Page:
Background: In comparison to synthetically derived surfactants, biosurfactants produced from microbial culture are generally regarded by industry as being more sustainable and possess lower toxicity. One major class of biosurfactants are rhamnolipids primarily produced by Pseudomonas aeruginosa. Due to its pathogenicity rhamnolipid synthesis by this species is viewed as being commercially nonviable, as such there is a significant focus to identify alternative producers of rhamnolipids.
Results: To achieve this, we phenotypically screened marine bacteria for biosurfactant production resulting in the identification of rhamnolipid biosynthesis in a species belonging to the Marinobacter genus. Preliminary screening showed the strain to reduce surface tension of cell-free supernatant to 31.0 mN m-1. A full-factorial design was carried out to assess the effects of pH and sea salt concentration for optimising biosurfactant production. When cultured in optimised media Marinobacter sp. MCTG107b produced 740 ± 28.3 mg L-1 of biosurfactant after 96 h of growth. Characterisation of this biosurfactant using both HPLC-MS and tandem MS showed it to be a mixture of different rhamnolipids, with di-rhamnolipid, Rha-Rha-C10-C10 being the most predominant congener. The strain exhibited no pathogenicity when tested using the Galleria mellonella infection model.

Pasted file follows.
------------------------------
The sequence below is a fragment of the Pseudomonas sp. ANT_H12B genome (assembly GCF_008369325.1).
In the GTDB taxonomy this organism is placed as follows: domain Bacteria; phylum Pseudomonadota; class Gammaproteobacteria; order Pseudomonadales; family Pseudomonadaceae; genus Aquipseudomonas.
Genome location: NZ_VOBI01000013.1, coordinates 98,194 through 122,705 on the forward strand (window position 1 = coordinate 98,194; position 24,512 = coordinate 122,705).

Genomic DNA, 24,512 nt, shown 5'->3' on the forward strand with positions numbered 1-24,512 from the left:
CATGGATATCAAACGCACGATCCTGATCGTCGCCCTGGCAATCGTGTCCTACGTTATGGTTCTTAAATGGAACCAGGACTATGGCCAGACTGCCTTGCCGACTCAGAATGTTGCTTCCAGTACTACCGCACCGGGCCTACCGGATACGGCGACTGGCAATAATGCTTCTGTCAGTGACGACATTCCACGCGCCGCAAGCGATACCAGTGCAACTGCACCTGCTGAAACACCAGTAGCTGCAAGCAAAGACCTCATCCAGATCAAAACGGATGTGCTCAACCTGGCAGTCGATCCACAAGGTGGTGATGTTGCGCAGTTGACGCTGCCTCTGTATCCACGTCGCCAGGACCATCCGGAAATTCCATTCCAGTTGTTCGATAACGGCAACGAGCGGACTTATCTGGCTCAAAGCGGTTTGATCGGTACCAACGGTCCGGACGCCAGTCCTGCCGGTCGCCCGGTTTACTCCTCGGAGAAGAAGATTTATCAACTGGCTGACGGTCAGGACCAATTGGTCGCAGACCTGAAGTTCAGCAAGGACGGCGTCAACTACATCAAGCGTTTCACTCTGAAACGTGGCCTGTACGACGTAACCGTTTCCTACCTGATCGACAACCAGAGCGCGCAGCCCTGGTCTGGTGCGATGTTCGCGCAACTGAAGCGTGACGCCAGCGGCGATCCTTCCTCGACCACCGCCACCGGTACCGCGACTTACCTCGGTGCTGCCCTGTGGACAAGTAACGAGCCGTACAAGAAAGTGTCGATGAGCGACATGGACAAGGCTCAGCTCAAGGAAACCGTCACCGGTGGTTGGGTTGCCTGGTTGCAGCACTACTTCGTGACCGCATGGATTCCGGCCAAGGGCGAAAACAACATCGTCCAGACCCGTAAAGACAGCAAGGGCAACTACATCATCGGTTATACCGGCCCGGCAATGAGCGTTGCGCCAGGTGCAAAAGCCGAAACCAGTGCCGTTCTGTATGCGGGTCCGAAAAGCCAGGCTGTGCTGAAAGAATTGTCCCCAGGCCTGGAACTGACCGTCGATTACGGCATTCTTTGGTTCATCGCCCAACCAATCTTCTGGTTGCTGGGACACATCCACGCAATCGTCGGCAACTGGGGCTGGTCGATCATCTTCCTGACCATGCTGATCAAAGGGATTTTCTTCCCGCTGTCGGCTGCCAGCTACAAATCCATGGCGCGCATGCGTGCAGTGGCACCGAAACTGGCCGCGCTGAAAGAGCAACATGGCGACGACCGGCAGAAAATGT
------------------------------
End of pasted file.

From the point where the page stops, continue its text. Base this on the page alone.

Conclusions: This study expands the paradigm of rhamnolipid biosynthesis to a new genus of bacterium from the marine environment. Rhamnolipids produced from Marinobacter have prospects for industrial application due to their potential to be synthesised from cheap, renewable feed stocks and significantly reduced pathogenicity compared to P. aeruginosa strains.
- Marine bacteria
ASJC Scopus subject areas
- Applied Microbiology and Biotechnology